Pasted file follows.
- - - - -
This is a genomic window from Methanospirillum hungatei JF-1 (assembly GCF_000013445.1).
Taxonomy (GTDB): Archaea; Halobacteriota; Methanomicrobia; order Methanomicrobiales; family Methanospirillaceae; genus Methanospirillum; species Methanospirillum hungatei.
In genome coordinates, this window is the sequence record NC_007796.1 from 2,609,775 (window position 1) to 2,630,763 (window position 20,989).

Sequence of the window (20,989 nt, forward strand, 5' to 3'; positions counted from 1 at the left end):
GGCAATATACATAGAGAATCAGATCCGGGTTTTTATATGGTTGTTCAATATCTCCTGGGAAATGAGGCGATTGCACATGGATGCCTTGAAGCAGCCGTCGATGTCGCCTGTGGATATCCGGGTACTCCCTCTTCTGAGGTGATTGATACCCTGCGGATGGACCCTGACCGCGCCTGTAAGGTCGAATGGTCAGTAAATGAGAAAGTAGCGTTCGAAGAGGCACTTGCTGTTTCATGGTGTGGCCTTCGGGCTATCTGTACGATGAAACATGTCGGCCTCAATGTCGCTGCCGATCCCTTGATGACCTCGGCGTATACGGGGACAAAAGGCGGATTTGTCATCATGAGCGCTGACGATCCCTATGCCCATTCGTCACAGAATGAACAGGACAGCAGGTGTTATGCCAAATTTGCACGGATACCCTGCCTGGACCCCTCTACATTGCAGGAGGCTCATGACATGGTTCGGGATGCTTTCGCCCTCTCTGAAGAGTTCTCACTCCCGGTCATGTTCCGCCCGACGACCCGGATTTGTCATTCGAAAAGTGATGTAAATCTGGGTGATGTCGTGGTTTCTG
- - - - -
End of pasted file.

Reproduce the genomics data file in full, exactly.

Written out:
This is a genomic window from Methanospirillum hungatei JF-1 (assembly GCF_000013445.1).
Taxonomy (GTDB): Archaea; Halobacteriota; Methanomicrobia; order Methanomicrobiales; family Methanospirillaceae; genus Methanospirillum; species Methanospirillum hungatei.
In genome coordinates, this window is the sequence record NC_007796.1 from 2,609,775 (window position 1) to 2,630,763 (window position 20,989).

Sequence of the window (20,989 nt, forward strand, 5' to 3'; positions counted from 1 at the left end):
GGCAATATACATAGAGAATCAGATCCGGGTTTTTATATGGTTGTTCAATATCTCCTGGGAAATGAGGCGATTGCACATGGATGCCTTGAAGCAGCCGTCGATGTCGCCTGTGGATATCCGGGTACTCCCTCTTCTGAGGTGATTGATACCCTGCGGATGGACCCTGACCGCGCCTGTAAGGTCGAATGGTCAGTAAATGAGAAAGTAGCGTTCGAAGAGGCACTTGCTGTTTCATGGTGTGGCCTTCGGGCTATCTGTACGATGAAACATGTCGGCCTCAATGTCGCTGCCGATCCCTTGATGACCTCGGCGTATACGGGGACAAAAGGCGGATTTGTCATCATGAGCGCTGACGATCCCTATGCCCATTCGTCACAGAATGAACAGGACAGCAGGTGTTATGCCAAATTTGCACGGATACCCTGCCTGGACCCCTCTACATTGCAGGAGGCTCATGACATGGTTCGGGATGCTTTCGCCCTCTCTGAAGAGTTCTCACTCCCGGTCATGTTCCGCCCGACGACCCGGATTTGTCATTCGAAAAGTGATGTAAATCTGGGTGATGTCGTGGTTTCTG